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Please help me with my q's/ reservations about picking a dog.

(32 Posts)
LiquidAshTree Fri 14-Aug-15 13:53:54

Message withdrawn at poster's request.

oddfodd Fri 14-Aug-15 14:03:32

I have a new puppy so my advice is based on that. Every time he chews furniture, I give him something else to chew (chew toy or kong stuffed with treats). If he really won't leave it alone, I put him in his crate. He's perfectly happy in there and it means I can do other things without having to watch him like a hawk. He goes in there on his own when he's tired too.

Get the Perfect Puppy book by Gwen Bailey. A dog trainer recommended to me and it's brilliant.

No idea on the other stuff but we're very happy to have the new addition to our house smile

MakingBaking Fri 14-Aug-15 14:13:09

Max amount of time to leave a dog should be 4 hours. You could get a dog walker in after 3 hours to break up the time. You can't really leave a puppy for much time at all. The length will depend on lots of factors, age and temperment of puppy, toilet trained, crated or not etc so I would say you wouldn't be able to leave it for 4 hours until 8 or 9 months maybe?

You can minimise chewing by giving the dog its own chew toys and encouraging their use. Antlers, anco roots, nylabone chews, etc are all really long lasting. An adult dog won't chew as much as a pup.

We have quite sharp chippings in our drive way. Dpup has never minded but we avoid playing fetch etc on it as he skids to a halt and scuffs his paws on it then.

Pretty sure cocker spaniels can go for hours and hours if you let them. You may need to teach the dog to be chilled out in the house for days when you can't excercise as much. So a stuffed kong and some clicker training should help to calm it down.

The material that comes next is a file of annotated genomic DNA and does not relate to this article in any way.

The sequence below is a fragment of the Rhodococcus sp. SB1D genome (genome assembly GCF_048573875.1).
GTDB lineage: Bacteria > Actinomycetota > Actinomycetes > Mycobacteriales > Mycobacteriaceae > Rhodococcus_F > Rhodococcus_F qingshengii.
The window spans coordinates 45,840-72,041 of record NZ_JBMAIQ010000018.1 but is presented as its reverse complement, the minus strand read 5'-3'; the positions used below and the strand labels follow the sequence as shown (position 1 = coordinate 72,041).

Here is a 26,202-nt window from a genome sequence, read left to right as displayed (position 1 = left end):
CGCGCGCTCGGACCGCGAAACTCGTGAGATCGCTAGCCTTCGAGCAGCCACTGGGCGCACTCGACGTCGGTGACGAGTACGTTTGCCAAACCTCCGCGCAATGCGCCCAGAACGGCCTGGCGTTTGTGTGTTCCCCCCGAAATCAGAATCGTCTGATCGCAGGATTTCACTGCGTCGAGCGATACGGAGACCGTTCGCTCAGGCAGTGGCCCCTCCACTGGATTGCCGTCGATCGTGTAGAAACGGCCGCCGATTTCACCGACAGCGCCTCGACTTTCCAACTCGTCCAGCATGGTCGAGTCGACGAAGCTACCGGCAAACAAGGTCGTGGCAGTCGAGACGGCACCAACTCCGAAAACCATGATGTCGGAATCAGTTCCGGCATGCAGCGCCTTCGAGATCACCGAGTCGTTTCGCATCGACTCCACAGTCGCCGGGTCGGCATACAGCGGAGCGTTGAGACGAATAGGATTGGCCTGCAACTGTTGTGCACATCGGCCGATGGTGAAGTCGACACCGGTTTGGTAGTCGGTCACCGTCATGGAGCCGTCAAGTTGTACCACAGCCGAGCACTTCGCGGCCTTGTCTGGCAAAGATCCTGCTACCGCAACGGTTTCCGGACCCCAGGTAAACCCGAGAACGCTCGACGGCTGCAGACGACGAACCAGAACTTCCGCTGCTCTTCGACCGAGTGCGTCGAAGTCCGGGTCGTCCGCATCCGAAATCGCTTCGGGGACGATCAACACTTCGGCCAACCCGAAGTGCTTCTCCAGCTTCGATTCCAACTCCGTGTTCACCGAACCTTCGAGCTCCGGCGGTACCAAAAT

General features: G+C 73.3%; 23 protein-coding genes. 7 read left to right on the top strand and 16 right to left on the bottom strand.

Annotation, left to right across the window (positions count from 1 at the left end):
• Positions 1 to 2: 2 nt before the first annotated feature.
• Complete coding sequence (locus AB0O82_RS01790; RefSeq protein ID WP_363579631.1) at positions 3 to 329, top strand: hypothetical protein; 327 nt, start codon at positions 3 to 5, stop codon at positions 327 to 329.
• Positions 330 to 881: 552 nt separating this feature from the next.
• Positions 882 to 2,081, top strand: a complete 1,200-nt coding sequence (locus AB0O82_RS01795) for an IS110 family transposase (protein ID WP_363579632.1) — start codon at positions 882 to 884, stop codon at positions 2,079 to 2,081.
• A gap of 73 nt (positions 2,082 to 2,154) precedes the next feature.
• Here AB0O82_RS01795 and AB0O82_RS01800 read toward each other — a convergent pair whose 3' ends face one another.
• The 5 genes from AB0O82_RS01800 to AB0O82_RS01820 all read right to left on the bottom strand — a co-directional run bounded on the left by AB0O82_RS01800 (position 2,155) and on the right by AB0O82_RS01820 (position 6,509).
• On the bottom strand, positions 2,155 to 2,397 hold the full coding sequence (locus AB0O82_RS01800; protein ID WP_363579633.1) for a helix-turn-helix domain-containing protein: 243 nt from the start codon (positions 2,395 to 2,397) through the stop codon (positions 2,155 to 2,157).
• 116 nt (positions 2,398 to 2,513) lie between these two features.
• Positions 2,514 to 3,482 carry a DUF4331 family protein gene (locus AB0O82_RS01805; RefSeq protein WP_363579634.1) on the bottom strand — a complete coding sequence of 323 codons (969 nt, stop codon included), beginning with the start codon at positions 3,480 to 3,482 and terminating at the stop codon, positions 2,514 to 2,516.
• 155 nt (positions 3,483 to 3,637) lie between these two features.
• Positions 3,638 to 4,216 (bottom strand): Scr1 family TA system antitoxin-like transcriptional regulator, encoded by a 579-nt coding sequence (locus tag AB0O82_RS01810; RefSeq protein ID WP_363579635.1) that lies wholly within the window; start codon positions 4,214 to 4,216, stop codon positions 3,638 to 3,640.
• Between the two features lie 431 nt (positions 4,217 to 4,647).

HTH, you seem like a responsible dog owner smile

Gymbob Fri 14-Aug-15 14:20:49

Hi and nice to see you are really putting some thought into this and not diving selfishly in

leaving a dog for a couple of hours is fine in anyone's book I would think. obvs you would walk him before. 6 hours? well I wouldn't leave my boy for that long, but plenty on here do. having said that if its only occasionally and he gets a good walk first then OK.

not ideal to not get a walk on some days. maybe you could employ a dog walker on those days?

gravel will be fine, his paws will harden off naturally.

I had a stair gate for the very early days and kept him where I wanted him, but that was more for toilet training. you could apply the same, or get a doggy pen. he shouldn't chew if he has company anyway but you can get toys to help with teething.

I have a home boarder who looks after my boy when we go away as I can't put him in kennels. for 9 out of 10 hols he comes with us anyway. in fact he comes with us everywhere, he is literally better behaved than my children.

Cocker's are small yes. I have a border terrier who is the love of my life. he can walk me under the table any day, but is also happy with 3 half hour walks in one day if need be. bt's are big dogs in little bodies.

good luck, let us know what you decide to do smile

dillite Fri 14-Aug-15 14:21:03

I have had a dog for a year now, and this is my experience this far-